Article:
Nintendo Hates You: Gaming Giant Lobs A DMCA Nuke At Hundreds Of Fan Games
from the nintendon't dept
Nintendo has built quite a reputation for itself as an intellectual property protectionist, going much further than most other game publishers to exert strict control over all of its IP. While this control is deployed in a wide-ranging manner, one of the most visible, common, and consequential avenues for this protectionism comes in the form of Nintendo getting all manner of fan-made creations taken down. These games, almost universally created by huge Nintendo fans as labors of love, are nearly always the subject of DMCA takedowns. Think for just a moment what that means: Nintendo is disallowing, on the regular, the expression of fandom by its own customers.
Every time I have written a post about some individual game being erased in this manner, rather than Nintendo exploring how to officially endorse these fan-made creations so as to protect its IP while still promoting its own fans, it’s left me scratching my head. But now that Nintendo has managed to get hundreds of fan-games taken down in one fell swoop, well, it seems the company has decided to take this war on its own fans to another level.
Hundreds of non-commercial Nintendo fangames have been removed from the popular game publishing community Game Jolt after the platform complied with several DMCA takedown requests. Many of the affected games have dedicated fanbases including many die-hard Nintendo fans, some of whom now seem eager to revolt.
A few days ago, Nintendo’s legal department sent DMCA notices to the game publishing community Game Jolt. The site, where hobbyists and indie developers share their creations for free, was notified that hundreds of fangames infringed Nintendo’s trademarks.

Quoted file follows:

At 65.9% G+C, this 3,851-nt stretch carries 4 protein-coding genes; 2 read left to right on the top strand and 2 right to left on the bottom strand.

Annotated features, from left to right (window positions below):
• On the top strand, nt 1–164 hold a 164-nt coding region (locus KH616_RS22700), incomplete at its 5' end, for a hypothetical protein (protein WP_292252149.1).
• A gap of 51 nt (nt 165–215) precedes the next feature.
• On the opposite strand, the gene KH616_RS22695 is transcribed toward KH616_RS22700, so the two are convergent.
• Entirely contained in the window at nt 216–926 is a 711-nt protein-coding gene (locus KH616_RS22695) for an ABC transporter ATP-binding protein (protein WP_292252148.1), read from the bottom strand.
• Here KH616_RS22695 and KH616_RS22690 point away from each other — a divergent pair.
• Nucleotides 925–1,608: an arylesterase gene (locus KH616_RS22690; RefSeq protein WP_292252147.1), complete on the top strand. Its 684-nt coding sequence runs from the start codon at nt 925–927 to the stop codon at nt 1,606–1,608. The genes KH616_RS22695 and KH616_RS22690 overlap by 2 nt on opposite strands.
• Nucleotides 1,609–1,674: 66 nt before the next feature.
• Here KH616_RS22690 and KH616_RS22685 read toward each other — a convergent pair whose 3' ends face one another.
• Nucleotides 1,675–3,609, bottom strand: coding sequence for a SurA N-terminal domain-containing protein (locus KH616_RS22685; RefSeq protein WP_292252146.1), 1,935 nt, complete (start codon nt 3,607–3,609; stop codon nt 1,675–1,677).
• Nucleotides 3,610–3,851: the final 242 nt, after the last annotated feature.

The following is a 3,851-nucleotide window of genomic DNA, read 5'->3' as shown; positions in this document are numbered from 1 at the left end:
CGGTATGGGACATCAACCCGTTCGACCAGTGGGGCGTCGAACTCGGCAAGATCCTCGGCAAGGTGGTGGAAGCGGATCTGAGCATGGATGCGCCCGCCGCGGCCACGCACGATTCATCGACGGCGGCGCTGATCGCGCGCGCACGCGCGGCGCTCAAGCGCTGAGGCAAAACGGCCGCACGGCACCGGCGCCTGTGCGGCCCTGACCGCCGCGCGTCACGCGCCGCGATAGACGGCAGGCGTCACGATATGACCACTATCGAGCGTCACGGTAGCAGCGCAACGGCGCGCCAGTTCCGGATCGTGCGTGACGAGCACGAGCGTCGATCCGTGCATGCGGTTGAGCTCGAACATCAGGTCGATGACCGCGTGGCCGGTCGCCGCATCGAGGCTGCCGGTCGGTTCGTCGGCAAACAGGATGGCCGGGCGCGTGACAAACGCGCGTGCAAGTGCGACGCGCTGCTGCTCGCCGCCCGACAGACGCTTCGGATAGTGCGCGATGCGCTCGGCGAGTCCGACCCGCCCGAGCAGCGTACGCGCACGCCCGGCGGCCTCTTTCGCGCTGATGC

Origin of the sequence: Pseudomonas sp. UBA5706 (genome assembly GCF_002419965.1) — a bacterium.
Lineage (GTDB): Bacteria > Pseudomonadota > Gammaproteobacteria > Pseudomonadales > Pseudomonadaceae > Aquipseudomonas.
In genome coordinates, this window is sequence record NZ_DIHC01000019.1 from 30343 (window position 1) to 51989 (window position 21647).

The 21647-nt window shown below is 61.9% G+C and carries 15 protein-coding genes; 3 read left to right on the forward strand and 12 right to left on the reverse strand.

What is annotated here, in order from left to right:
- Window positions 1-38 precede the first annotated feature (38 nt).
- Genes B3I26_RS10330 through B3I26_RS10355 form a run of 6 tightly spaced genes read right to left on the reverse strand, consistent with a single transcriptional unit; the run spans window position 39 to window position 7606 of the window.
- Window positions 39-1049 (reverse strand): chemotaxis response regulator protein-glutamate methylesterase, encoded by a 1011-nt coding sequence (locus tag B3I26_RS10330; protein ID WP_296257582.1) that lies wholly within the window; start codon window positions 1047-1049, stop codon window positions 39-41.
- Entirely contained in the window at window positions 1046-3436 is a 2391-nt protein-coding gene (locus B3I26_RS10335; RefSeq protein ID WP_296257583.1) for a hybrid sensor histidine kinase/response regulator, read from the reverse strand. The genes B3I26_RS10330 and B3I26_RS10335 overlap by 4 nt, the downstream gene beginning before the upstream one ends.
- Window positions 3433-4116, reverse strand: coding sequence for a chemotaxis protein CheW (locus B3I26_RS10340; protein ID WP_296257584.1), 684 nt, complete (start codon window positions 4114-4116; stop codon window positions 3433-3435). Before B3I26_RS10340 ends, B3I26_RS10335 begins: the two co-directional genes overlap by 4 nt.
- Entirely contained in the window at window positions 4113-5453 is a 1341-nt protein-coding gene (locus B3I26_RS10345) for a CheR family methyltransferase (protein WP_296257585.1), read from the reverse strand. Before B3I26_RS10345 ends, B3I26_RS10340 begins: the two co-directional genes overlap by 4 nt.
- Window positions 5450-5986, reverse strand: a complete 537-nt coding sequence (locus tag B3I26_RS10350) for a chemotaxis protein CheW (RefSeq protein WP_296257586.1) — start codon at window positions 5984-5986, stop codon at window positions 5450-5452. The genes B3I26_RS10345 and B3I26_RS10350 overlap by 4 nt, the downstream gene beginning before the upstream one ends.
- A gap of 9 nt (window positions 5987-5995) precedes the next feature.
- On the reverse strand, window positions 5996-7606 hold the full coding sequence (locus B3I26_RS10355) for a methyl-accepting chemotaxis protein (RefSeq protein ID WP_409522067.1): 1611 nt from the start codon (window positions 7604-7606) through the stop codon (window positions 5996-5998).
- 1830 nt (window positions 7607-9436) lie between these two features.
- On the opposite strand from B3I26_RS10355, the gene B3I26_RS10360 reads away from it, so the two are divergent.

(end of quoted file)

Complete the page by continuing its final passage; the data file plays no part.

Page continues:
Now, GameJolt does advertise on its site, leading Nintendo’s DMCA notice to warn that the site was profiting from this infringement. As a result, the site took 379 games down. But it’s worth noting both that uploaders appear to have an option to turn off ads on their games’ pages and that the developers and fans for these games are absolutely livid about Nintendo’s actions. One developer summed it up nicely and then went on to point out why this attempt at enforcement by Nintendo probably won’t even work.
“They’ll get no sympathy from me, this isn’t the first time they’ve pulled a stunt like this. They’ve made it clear they hate their fans and repeat it time and time again never learning from it.”
The developer will continue to work on his “Five Nights At Team HQ series” but fears that it will be targeted eventually. That doesn’t stop the developer though, and he encourages others to simply flood the Internet with copies.
“Nintendo if you think taking down everyone’s games will help your image and get people to buy more of your games then you’re sorely mistaken! I’ll keep making and reuploading fan games even if you try to take them down, so DEAL WITH IT! All people who have copies of the fangames that were taken down take them and reupload them all over the internet so they stay up no matter what!”
And that already appears to be happening. Some developers are taking their fan games to other platforms and reuploading them there. Other developers are actually reuploading their games back to GameJolt, but without advertising on them, in the hopes that banner ads were somehow the lynchpin that caused Nintendo to target their particular games.
Nintendo has remained silent on the matter as of the time of this writing, but readers here will know its reputation well enough to know that removing advertisements won’t stop the takedowns. Nintendo hates fan-made creations, see, and has taken down plenty of games that were completely devoid of any commercial aspects.
The only thing that will stop the company from treating its biggest fans so poorly, it seems, is if those fans suddenly begin disappearing like the games they created.